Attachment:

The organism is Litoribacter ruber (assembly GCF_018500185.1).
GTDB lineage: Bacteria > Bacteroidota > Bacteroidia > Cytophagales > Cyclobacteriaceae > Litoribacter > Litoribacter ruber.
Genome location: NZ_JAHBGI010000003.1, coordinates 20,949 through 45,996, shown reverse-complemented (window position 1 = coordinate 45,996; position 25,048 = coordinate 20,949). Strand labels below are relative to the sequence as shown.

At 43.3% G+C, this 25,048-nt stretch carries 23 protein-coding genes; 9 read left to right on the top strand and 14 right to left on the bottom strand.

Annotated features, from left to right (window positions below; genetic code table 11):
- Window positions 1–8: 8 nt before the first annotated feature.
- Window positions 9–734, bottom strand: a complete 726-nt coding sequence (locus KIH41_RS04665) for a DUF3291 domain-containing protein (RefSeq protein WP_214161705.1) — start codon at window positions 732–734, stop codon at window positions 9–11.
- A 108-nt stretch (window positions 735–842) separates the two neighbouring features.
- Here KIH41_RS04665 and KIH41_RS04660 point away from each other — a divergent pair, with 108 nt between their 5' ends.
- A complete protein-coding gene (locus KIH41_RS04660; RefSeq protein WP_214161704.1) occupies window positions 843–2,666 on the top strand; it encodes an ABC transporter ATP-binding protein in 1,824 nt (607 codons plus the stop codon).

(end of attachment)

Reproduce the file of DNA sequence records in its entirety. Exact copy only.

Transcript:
The organism is Litoribacter ruber (assembly GCF_018500185.1).
GTDB lineage: Bacteria > Bacteroidota > Bacteroidia > Cytophagales > Cyclobacteriaceae > Litoribacter > Litoribacter ruber.
Genome location: NZ_JAHBGI010000003.1, coordinates 20,949 through 45,996, shown reverse-complemented (window position 1 = coordinate 45,996; position 25,048 = coordinate 20,949). Strand labels below are relative to the sequence as shown.

At 43.3% G+C, this 25,048-nt stretch carries 23 protein-coding genes; 9 read left to right on the top strand and 14 right to left on the bottom strand.

Annotated features, from left to right (window positions below; genetic code table 11):
- Window positions 1–8: 8 nt before the first annotated feature.
- Window positions 9–734, bottom strand: a complete 726-nt coding sequence (locus KIH41_RS04665) for a DUF3291 domain-containing protein (RefSeq protein WP_214161705.1) — start codon at window positions 732–734, stop codon at window positions 9–11.
- A 108-nt stretch (window positions 735–842) separates the two neighbouring features.
- Here KIH41_RS04665 and KIH41_RS04660 point away from each other — a divergent pair, with 108 nt between their 5' ends.
- A complete protein-coding gene (locus KIH41_RS04660; RefSeq protein WP_214161704.1) occupies window positions 843–2,666 on the top strand; it encodes an ABC transporter ATP-binding protein in 1,824 nt (607 codons plus the stop codon).